Submitted January 12, 2015.
Appeal from United States District Court for the Eastern District of Missouri - St. Louis.
For United States of America, Plaintiff - Appellee: Tracy Berry, U.S. Attorney's Office, Eastern District of Missouri, Saint Louis, MO.
For Nakia Phillips, Defendant - Appellant: Lucille Gardner Liggett, Assistant Federal Public Defender, Federal Public Defender's Office, Saint Louis, MO.
Nakia Phillips, Defendant - Appellant, Pro se, Terre Haute, IN.
Before SMITH, BENTON, and SHEPHERD, Circuit Judges.
BENTON, Circuit Judge.
In 2001, Nakia Mack Phillips pled guilty to statutory rape. In 2012, he failed to register as a sex offender and was sentenced to 24 months' imprisonment and 10 years' supervised release. In 2014, two
months into his release, the Probation Office moved to revoke supervision. Phillips admitted violating release conditions, including unsupervised contact with minors. The court sentenced him to 24 months' imprisonment and supervision for life. As a special release condition, Phillips cannot " possess or use . . . a computer, . . . gaming equipment, cellular devices, or any other device with access to any 'on line computer services,' or subscribe to or use any Internet service, . . . without the written approval of the probation office." Phillips appeals the lifetime supervision and the special condition. Having jurisdiction under 28 U.S.C. § 1291, this court affirms the lifetime supervision, vacates the special condition, and remands.
This court reviews revocation sentences for abuse of discretion. United States v. Richey, 758 F.3d 999, 1001 (8th Cir. 2014). " A district court abuses its discretion and imposes an unreasonable sentence when it fails to consider a relevant and significant factor, gives significant weight to an irrelevant or improper factor, or considers the appropriate factors but commits a clear error of judgment in weighing those factors." United States v. Wiedower, 634 F.3d 490, 493 (8th Cir. 2011). See 18 U.S.C. § 3553(a) (sentencing factors).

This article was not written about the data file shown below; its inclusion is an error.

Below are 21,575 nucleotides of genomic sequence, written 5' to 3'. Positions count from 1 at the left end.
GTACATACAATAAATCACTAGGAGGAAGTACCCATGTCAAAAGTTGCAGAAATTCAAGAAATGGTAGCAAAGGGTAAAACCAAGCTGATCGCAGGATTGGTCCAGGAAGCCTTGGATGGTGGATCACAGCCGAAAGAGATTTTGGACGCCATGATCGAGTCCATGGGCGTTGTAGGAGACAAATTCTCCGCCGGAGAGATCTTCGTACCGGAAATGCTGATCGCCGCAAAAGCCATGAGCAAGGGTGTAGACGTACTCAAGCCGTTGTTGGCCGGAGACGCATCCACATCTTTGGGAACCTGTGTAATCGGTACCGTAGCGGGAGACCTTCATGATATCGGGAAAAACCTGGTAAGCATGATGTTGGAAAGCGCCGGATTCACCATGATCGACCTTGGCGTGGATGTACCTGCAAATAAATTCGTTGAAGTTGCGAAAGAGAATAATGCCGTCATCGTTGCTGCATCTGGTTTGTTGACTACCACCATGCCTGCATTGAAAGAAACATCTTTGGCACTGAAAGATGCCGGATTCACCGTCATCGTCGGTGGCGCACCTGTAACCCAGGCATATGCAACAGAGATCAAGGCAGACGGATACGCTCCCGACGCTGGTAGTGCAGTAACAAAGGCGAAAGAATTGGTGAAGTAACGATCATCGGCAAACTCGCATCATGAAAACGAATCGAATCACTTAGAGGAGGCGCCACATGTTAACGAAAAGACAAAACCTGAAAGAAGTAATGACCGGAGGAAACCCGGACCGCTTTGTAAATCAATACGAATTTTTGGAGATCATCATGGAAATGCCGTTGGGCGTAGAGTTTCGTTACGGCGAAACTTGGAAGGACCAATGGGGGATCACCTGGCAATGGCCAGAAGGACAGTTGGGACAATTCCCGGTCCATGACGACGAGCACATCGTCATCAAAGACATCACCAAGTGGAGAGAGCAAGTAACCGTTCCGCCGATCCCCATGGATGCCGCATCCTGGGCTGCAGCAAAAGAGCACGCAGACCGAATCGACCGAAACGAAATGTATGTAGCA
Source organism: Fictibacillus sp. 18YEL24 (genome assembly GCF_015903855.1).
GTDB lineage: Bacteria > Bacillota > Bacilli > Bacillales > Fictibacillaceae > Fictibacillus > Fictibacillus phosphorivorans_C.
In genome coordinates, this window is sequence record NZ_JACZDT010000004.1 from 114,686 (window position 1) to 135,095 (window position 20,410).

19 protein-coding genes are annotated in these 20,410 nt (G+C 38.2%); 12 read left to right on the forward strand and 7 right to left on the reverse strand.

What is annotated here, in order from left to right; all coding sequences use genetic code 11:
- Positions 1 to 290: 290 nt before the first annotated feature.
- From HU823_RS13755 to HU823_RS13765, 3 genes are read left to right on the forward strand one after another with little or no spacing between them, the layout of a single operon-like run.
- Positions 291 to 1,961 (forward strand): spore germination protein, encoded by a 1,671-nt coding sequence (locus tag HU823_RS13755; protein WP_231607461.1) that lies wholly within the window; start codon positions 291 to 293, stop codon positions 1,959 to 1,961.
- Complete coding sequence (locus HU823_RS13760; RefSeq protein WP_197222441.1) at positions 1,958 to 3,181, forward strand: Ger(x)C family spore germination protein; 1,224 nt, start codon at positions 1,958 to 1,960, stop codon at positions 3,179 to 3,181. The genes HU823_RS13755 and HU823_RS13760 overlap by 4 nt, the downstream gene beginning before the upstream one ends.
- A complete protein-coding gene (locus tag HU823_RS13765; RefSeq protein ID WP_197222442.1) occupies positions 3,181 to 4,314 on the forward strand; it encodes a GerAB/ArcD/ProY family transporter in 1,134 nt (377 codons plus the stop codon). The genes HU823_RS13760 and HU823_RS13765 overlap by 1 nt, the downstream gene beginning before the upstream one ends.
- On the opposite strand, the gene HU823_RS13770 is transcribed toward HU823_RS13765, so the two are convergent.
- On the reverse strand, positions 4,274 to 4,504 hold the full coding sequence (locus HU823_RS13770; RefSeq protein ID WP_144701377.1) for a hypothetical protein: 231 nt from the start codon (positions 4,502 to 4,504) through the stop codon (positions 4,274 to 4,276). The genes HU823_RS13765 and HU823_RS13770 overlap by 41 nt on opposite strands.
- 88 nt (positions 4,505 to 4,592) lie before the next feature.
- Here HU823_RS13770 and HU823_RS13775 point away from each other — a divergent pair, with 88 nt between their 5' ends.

Phillips challenges the substantive reasonableness of lifetime supervision. The district court said it " considered all of the 3553(a) factors." Acknowledging that lifetime supervision " is a huge burden," the court noted that Phillips is " a danger, and . . . risk to the community" and he violated his release " after such a short period." The Guidelines range for supervised release was five years to life. " If the district court imposes a within-Guidelines sentence, this court presumes the sentence is reasonable, and [Phillips] bears the burden to rebut the presumption." United States v. Manning, 738 F.3d 937, 947 (8th Cir. 2014). On appeal, Phillips makes no legal argument rebutting the presumptive reasonableness of lifetime supervision. The sentence is no abuse of discretion.
This court reviews terms and conditions of supervised release for abuse of discretion. United States v. Mefford, 711 F.3d 923, 926 (8th Cir. 2013). The discretion to impose special conditions is limited by 18 U.S.C. § 3583(d). United States v. Crume, 422 F.3d 728, 732 (8th Cir. 2005). " Under § 3583(d), a district court may impose special conditions of supervised release if the conditions are reasonably related to the sentencing factors set forth in § 3553(a), involve no greater deprivation of liberty than is reasonably necessary for the purposes set forth in § 3553(a), and are consistent with any pertinent policy statements issued by the Sentencing Commission." United States v. Morais, 670 F.3d 889, 895 (8th Cir. 2012). " When crafting a special condition of supervised release, the district court must make an individualized inquiry into the facts and circumstances underlying a case and make sufficient findings on the record so as to ensure that the special condition satisfies the statutory ...